A Yurble stole my cinnamon roll! Circulation: 197,091,448 Issue: 962 | 17th day of Relaxing, Y24
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Reawakening Ties

by kayixu


Lightning flashed and wind howled in a rather cliché display of theatrics. It was a dark and stormy night and all of that. The Meepits were howling for some unholy reason that we pathetic mortals can never hope to understand.

     All that is beside the point, anyhow. Jhudora was having one of those nights again. How odd that she’d grown so accustomed to them that they’d become “just another of those nights,” she reflected dully. Then again, oddness was a common occurrence nowadays. It had grown on her life like some kind of gross fungus.

     So, could she even call it odd at this point?

     Ah, she was the world’s most terrifying dark faerie, she could call it what she darn well pleased. Speaking of that mundane little topic, her grasp on that title was fairly weak lately. Even she couldn’t deny it when alone in the cavernous, looming hallways of her exquisite abode.

     And by Slorg, her abode was an exquisite one. It was damp and cold and cosy. Dust had settled in all the right corners. Her Gruslens had made quick work of breaking in and just plain breaking the new furniture. Candlelight danced on melting wax, feathery shadows brushing her lithe form like a beckoning call. She stared at her reflection in the window’s glass, thinking to herself that she just may go out and cause some mayhem tonight.

     Why no, she wasn’t avoiding the matter at hand, why do you ask?

     The faerie suddenly dropped her poise, shaking her head with a sigh. No, no amount of ruckus nor lurking in the night would soothe her mind. She was just going to have to-ugh!-deal with it head-on.

     Her feet fell silently upon cracked violet tile, because heels were a pain to walk in and why would she wear them in private? She grabbed a Neocola from the fridge-even faeries like some carbonation here and there-and plopped herself down on a sofa. Her pets gnawed on some unfortunate soul a few rooms over. Served them right for being a whole minute late.

     Something was wrong, the dark faerie knew in the depths of her being. Pity. If only those blasted depths would tell her what it was. Some communication they had. She practically inhaled the soda, but all that bubbled up from them was a raucous burp. Well, thankfully no aliens were around to document it.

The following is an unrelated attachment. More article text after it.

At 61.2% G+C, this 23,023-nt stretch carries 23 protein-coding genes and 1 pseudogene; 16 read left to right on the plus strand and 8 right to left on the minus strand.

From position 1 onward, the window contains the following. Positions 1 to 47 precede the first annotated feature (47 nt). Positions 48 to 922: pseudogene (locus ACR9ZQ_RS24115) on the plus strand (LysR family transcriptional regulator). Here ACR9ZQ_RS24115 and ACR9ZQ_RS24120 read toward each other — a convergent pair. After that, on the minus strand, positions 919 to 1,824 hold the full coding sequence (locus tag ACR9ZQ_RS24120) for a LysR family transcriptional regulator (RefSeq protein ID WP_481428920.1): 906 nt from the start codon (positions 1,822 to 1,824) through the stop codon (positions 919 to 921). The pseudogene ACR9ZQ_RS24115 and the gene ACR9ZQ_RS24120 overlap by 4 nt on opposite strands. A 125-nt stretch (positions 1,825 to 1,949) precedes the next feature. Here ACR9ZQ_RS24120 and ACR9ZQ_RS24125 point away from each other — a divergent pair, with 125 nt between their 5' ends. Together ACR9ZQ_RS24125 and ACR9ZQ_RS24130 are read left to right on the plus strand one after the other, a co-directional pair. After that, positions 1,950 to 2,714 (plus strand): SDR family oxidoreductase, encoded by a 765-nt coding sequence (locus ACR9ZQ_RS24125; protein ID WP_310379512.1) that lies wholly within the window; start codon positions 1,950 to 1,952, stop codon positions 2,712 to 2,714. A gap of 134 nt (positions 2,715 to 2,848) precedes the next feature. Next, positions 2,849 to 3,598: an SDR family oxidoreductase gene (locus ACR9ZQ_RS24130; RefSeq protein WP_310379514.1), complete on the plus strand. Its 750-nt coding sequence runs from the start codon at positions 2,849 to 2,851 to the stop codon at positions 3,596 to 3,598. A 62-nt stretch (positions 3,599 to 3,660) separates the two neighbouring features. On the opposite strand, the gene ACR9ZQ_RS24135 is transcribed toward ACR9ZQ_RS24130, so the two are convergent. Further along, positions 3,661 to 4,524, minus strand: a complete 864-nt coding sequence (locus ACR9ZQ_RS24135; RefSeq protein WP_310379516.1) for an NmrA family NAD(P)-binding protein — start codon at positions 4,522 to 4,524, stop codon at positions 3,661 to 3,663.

Something had changed, she realized, and her gaze went wild with glee. The vigour left them just as quickly. How in the world did that help anything? What changed? When did it change? Heck, why not get the who, why, and when while she was at it!

     Oh, curse it all! Wait. Was it a curse of some kind? Furthermore, if such was the case, who would dare curse her of all people? She was Jhudora, the evilest and most threatening dark faerie Neopia had to offer. She tried thinking back as far as she could, making vain reaches for memory…

     * * *

     Illusen, meanwhile, was having a marvellous time. Of course, that was sarcasm. Why would you think any different? No, the earth faerie-what even is an earth-was having rather similar feelings. In fact, one could even call them identical if they were a particularly lazy observer.

     It was much too late to be awake. She was an earth faerie, a force for hope and resilience. Plants get most of their energy from the sun, you know. She needed to be ready to bask her wings in the glow of the morning light like some kind of solar panel. Alas, here she was, pretending that she was going to catch up on some chores.

     The dust bunnies laughed at that idea. Had she not been in such a foul mood, she may have laughed right along with them. Had she not been such a nice person, she may have stomped the laughter right out of them. Had she not been so preoccupied, she may have- oh, forget it. Her brain was essentially a clump of spyderwebs. What could she do but sit here and think about hardly anything at all?

     It had something to do with the past, with memories that eluded her reach. Illusen sat upside-down on her couch, hoping the extra blood flow would help her find the answer. Her logic-for it was very logical and not at all stupid-seemed to have some bearing, as fragments began striking her one by one.